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Visual Arts

by Bruce E. Baker and Martha Belle Caldwell, 2006
Additional research provided by Philip McFee, Stephen E. Massengill, and Jo Ann Williford.

See also: Black Mountain College; Folk Art; Folk Festivals; Louis Orr Etchings; Louise Wells Cameron Art Museum; Mint Museum of Art; North Carolina Museum of Art; Penland School of Crafts; Sawtooth Center for Visual Art; Southeastern Center for Contemporary Art; State Art Society.

Part 1: Introduction; Part 2: Early North Carolina Painting and Portraiture; Part 3: A Growing Artistic Community in the State; Part 4: Producing and Teaching Art in North Carolina Colleges and Universities; Part 5: The Evolution of Photography; Part 6: North Carolina Art Museums, Exhibits, and Centers

Part 4: Producing and Teaching Art in North Carolina Colleges and UniversitiesMerce Cunningham, Black Mountain College 1953 Summer Institute in the Arts. From the Black Mountain College Research Project Papers, Visual Materials, Box 88, North Carolina State Archives, Raleigh, NC.

North Carolina institutes of higher learning, through their ability to both feature and foster artists, became centers for art in the twentieth century. Good painters have abounded in academic settings, such as the schools that became part of the University of North Carolina System: Howell at Wilmington, Kenneth Ness and George Kachergis at Chapel Hill, and Howard Thomas at Greensboro. In 1963 the General Assembly founded the residential public institution for training in the performing arts that would become the North Carolina School of the Arts (NCSA), which also offers a diverse curriculum of multimedia instruction. In 1973, a year after the NCSA was merged with the state university system, the Art Institute of Charlotte became the latest in the nationwide system of similar institutes. Currently, the state continues a strong art education presence in such organizations as the North Carolina Art Education Association (affiliated with the National Art Education Association), which offers annual scholarships and awards, in addition to networking for its members.

Through the efforts of educators to promote and develop a spirited artistic conscience within the state, more progressive, modern artists appeared in the mid- to late twentieth century. Artists such as Mary Leath Thomas and Jim Moon, both abstract in nature, had moderate exposure in the 1940s, but the most prominent wave of modernism was, once more, born from an educational vein. At Black Mountain College, Josef Albers introduced avant-garde ideas that would influence art on a national level. From 1933 to 1956, Black Mountain was the center of revolutionary artistic thought, attracting luminaries such as Willem de Kooning, Jacob Lawrence, Robert Motherwell, Irene Cullis, Susan Moore, Howard Thomas, Clare Leighton, Ken Noland, Angelica Reckendorf, and others.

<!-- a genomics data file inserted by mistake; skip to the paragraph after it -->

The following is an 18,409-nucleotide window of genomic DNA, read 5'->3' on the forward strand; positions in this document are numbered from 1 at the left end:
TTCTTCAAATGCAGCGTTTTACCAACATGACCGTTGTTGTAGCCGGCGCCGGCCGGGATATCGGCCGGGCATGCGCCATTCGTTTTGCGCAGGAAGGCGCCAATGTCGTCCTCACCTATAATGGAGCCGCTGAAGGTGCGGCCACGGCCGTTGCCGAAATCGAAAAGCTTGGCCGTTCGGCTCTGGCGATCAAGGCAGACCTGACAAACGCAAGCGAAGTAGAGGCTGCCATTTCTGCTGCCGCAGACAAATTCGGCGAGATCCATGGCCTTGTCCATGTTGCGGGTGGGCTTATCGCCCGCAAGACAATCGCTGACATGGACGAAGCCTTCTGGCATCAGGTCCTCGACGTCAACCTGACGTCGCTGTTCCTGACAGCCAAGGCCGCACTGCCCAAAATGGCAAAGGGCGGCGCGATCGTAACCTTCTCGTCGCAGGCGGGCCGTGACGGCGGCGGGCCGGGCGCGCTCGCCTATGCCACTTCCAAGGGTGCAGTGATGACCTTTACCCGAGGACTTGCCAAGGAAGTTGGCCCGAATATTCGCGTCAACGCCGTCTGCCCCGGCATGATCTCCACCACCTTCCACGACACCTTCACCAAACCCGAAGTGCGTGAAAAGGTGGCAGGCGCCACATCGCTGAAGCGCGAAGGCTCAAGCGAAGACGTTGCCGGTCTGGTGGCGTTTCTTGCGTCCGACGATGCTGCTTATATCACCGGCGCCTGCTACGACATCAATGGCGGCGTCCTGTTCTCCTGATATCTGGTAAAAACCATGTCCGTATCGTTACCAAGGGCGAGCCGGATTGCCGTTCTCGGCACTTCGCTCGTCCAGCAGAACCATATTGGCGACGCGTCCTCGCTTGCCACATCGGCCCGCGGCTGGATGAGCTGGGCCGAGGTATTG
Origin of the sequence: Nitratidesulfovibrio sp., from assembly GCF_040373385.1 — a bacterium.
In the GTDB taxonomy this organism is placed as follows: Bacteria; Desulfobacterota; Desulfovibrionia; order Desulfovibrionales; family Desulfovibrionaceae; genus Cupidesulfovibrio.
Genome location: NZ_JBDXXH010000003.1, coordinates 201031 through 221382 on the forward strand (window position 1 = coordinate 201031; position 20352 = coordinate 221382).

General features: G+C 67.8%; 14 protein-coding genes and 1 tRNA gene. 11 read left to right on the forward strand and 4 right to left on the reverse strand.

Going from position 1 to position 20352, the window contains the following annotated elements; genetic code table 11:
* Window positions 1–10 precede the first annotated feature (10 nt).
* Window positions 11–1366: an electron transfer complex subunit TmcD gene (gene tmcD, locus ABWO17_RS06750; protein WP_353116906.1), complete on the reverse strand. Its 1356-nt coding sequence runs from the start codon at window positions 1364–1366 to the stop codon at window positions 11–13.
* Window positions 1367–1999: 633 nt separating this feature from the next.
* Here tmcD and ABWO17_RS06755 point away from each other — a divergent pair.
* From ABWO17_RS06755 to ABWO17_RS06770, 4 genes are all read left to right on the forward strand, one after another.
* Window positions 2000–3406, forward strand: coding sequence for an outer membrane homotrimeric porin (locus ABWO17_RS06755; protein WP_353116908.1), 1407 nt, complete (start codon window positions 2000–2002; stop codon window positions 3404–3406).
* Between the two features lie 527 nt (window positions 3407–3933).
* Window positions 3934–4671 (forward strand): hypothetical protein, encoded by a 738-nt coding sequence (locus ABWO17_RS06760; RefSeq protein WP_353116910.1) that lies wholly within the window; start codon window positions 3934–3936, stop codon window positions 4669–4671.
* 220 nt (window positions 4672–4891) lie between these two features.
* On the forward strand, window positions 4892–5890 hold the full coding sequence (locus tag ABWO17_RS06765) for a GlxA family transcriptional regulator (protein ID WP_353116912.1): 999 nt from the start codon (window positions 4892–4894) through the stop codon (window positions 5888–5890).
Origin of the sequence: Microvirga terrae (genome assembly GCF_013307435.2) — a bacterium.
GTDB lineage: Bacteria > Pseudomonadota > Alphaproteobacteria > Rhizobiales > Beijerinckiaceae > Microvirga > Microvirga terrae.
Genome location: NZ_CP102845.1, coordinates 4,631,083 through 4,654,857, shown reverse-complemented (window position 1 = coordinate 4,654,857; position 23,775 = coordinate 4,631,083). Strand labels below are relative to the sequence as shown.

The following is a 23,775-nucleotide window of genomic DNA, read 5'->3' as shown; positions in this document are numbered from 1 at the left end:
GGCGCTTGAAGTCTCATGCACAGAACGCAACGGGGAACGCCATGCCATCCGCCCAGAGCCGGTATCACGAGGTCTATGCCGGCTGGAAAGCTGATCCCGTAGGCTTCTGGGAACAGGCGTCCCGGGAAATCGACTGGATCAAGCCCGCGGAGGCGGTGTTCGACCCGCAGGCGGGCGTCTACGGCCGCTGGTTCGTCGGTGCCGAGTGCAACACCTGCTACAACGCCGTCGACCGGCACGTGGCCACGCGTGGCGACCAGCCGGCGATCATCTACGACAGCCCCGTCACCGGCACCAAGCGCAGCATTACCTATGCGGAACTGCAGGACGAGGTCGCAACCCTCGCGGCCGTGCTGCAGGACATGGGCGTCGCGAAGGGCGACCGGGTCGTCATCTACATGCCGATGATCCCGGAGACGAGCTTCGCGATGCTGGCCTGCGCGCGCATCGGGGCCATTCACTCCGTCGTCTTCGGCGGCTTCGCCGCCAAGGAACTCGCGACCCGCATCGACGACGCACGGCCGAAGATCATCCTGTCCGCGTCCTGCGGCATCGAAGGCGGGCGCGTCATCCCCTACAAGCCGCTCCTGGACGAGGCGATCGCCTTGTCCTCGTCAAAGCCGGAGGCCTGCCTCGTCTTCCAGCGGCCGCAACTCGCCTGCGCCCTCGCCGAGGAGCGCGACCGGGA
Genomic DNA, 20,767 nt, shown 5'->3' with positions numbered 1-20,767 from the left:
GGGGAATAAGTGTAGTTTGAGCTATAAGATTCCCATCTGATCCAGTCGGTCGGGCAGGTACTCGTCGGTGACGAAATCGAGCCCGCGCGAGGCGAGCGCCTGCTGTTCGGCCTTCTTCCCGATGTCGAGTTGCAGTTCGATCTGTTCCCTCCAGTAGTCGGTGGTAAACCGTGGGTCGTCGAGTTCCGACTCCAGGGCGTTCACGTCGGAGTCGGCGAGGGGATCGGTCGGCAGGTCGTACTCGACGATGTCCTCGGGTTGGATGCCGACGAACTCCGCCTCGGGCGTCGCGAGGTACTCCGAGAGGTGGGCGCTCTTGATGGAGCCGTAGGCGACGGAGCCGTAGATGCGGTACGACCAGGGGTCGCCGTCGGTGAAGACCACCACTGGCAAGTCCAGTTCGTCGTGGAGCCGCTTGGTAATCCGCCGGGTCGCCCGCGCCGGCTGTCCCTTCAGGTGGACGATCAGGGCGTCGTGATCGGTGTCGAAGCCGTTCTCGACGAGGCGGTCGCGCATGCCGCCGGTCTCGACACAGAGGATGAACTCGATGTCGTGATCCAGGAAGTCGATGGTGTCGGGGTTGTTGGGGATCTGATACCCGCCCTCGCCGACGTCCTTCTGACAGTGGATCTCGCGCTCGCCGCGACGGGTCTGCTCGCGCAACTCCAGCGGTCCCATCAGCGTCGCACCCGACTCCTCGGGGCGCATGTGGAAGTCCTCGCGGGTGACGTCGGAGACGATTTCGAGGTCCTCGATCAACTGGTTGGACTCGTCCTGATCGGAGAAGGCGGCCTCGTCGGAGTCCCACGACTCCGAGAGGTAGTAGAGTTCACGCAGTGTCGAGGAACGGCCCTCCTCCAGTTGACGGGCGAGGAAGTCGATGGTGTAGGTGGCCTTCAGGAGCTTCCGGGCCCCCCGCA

The public frescoes of Ben Long, both religious and secular, have brought worldwide artistic attention to North Carolina since 1974, the year Long painted his first fresco in Beaver Creek. Long attended the University of North Carolina at Chapel Hill and, after serving in Vietnam, studied at the Art Students' League in New York City and with fresco artist Pietro Annigoni in Florence, Italy. His works are as emotionally compelling as they are large, particularly his portrayal of the human figure. His 15 North Carolina frescoes include The Agony in the Garden, The Resurrection of Christ, and The Pentecost at St. Peter's Catholic Church in Charlotte (1989), a massive, labor-oriented piece in the lobby of the Bank of America Corporate Center in Charlotte (1992), and a work at the Charlotte-Mecklenburg Police Department (1997) depicting various elements of poverty and criminal activity. His paintings and frescoes are also on display in Italy, France, and New York City. Long lives in Asheville, where he teaches his techniques to students at the Fine Arts League of Asheville, which he founded.

Keep reading >> Visual Arts- Part 5: The Evolution of Photography Keep reading

References:

David S. Bundy, Ella-Prince Knox, and Donald B. Kuspit, Painting in the South, 1564-1980 (1983).

Ola Maie Foushee, Art in North Carolina: Episodes and Developments, 1585-1970 (1973).

Stephen E. Massengill, comp., Photographers in North Carolina: The First Century, 1842-1941 (2004).

North Carolina Museum of Art, Two Hundred Years of Visual Arts in North Carolina (1976).

Additional Resources:

Art in North Carolina, Ackland Art Museum: http://www.ackland.org/About/history/CCM1_040999

Image Credit:

Merce Cunningham, Black Mountain College 1953 Summer Institute in the Arts. Photos taken at the home of Mrs. Ira Julian by Frank Jones when John Cage, Merce Cunningham, David Tudor, and Peter Voulkos were on their way back to New York from Black Mountain College. From the Black Mountain College Research Project Papers, Visual Materials, Box 88, North Carolina State Archives, Raleigh, NC. Available from http://www.flickr.com/photos/north-carolina-state-archives/3762179715/ (accessed August 23, 2012).

 

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Copyright notice

This article is from the Encyclopedia of North Carolina edited by William S. Powell. Copyright © 2006 by the University of North Carolina Press. Used by permission of the publisher. For personal use and not for further distribution. Please submit permission requests for other use directly to the publisher.

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